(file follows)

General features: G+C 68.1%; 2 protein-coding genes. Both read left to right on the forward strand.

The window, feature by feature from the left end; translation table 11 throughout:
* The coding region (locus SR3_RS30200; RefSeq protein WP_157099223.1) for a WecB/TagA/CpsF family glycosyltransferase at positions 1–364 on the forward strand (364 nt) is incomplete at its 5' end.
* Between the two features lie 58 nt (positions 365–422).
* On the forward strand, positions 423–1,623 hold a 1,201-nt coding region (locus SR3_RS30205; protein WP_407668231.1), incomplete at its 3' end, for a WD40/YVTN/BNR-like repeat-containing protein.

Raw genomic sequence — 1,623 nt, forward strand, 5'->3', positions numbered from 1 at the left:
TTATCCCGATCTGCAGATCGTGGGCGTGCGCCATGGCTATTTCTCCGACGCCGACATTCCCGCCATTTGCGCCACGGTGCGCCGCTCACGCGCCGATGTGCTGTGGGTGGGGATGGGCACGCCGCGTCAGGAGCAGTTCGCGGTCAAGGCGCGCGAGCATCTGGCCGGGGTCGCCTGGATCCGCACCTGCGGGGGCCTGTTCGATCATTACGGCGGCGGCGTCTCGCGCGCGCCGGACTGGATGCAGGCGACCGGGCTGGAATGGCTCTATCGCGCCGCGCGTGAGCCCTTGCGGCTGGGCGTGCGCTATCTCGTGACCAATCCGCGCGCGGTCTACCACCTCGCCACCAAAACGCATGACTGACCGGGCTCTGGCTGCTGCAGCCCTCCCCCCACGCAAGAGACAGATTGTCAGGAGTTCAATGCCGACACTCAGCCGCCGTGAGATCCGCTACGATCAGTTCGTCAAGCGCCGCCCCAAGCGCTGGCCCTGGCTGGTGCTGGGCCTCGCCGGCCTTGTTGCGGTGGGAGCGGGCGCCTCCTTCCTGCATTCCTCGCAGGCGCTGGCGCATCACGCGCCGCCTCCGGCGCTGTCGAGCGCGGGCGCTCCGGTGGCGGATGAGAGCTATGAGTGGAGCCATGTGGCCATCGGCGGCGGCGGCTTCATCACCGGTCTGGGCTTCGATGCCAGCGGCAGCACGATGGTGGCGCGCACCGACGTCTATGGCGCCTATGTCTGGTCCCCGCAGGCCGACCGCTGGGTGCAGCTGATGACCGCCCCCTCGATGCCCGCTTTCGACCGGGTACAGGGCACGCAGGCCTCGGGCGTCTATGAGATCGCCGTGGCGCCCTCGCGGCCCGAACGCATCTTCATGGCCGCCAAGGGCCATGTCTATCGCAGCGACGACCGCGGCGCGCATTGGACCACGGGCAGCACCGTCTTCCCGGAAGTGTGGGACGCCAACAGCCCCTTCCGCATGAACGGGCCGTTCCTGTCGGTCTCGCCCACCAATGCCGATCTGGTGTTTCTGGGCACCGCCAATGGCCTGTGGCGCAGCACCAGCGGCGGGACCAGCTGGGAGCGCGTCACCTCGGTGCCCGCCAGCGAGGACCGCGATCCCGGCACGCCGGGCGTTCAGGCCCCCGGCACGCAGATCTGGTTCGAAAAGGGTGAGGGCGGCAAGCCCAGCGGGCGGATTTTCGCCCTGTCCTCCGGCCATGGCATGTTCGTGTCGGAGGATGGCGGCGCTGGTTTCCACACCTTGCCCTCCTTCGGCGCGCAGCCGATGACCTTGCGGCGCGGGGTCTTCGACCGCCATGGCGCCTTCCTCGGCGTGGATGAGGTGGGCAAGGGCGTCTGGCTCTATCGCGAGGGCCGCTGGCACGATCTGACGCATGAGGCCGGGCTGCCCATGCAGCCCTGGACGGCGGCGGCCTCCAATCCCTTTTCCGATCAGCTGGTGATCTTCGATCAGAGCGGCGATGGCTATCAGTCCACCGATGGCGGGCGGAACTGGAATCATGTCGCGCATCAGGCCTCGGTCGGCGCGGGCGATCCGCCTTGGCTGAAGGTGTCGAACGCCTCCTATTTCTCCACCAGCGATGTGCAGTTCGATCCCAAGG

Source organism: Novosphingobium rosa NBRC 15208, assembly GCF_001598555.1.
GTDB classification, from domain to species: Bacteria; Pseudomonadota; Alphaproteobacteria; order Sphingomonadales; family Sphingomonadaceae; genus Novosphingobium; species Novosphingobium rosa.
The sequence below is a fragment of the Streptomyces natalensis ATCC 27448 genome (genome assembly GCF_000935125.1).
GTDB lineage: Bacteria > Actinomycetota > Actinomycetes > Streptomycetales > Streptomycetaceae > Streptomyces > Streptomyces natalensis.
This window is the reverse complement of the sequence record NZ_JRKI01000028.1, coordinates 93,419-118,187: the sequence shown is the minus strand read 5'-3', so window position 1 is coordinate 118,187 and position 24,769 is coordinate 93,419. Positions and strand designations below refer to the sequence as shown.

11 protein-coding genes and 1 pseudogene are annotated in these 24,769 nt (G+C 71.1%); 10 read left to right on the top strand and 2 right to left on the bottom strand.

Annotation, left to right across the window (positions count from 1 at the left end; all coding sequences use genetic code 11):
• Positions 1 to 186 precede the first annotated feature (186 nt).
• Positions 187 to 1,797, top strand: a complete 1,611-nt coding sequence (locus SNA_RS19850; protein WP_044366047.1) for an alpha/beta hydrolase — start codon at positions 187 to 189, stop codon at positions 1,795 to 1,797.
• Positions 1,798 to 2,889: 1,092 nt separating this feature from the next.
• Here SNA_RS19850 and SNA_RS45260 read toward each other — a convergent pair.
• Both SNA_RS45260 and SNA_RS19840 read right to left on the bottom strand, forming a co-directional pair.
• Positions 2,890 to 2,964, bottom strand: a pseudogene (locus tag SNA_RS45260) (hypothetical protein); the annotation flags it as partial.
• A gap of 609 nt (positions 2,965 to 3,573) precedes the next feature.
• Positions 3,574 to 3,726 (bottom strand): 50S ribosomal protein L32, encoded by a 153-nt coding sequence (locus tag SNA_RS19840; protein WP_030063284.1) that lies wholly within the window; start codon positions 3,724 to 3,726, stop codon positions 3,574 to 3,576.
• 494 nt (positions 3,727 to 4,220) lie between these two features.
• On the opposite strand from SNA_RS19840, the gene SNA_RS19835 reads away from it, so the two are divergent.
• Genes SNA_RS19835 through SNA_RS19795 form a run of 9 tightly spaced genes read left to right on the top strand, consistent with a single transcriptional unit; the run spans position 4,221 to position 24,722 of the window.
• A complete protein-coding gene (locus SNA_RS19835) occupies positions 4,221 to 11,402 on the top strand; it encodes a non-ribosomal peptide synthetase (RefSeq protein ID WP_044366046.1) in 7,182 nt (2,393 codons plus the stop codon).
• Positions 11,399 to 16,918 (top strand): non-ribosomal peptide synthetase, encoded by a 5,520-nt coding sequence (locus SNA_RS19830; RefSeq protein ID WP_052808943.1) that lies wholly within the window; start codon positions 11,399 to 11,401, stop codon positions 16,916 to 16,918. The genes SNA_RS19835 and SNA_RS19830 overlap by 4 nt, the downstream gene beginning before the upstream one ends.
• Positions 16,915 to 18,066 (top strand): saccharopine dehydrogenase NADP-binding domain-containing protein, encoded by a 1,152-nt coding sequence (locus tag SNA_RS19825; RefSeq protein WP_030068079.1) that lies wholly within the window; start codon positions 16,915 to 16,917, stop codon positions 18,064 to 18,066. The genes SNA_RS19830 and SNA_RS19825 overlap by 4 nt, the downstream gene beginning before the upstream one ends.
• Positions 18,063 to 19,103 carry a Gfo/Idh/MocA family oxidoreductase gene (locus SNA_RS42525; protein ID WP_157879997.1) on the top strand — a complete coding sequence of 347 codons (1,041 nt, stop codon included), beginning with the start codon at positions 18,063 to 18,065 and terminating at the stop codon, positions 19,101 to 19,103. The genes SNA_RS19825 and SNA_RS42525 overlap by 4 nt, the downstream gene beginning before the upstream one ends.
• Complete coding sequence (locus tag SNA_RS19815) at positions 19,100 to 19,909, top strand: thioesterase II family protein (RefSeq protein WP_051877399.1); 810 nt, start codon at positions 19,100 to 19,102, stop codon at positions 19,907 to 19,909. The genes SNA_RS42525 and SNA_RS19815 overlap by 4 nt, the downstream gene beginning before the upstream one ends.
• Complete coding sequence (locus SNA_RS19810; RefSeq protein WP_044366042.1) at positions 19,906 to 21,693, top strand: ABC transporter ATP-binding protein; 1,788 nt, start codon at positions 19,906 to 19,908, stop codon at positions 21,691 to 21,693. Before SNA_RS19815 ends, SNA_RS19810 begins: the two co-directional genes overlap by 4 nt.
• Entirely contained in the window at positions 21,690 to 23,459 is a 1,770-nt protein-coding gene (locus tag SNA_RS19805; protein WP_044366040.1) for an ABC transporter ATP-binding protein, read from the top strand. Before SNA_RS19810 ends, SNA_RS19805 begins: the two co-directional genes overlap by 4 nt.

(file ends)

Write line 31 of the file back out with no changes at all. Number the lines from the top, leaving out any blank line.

• Complete coding sequence (locus SNA_RS19810; RefSeq protein WP_044366042.1) at positions 19,906 to 21,693, top strand: ABC transporter ATP-binding protein; 1,788 nt, start codon at positions 19,906 to 19,908, stop codon at positions 21,691 to 21,693. Before SNA_RS19815 ends, SNA_RS19810 begins: the two co-directional genes overlap by 4 nt.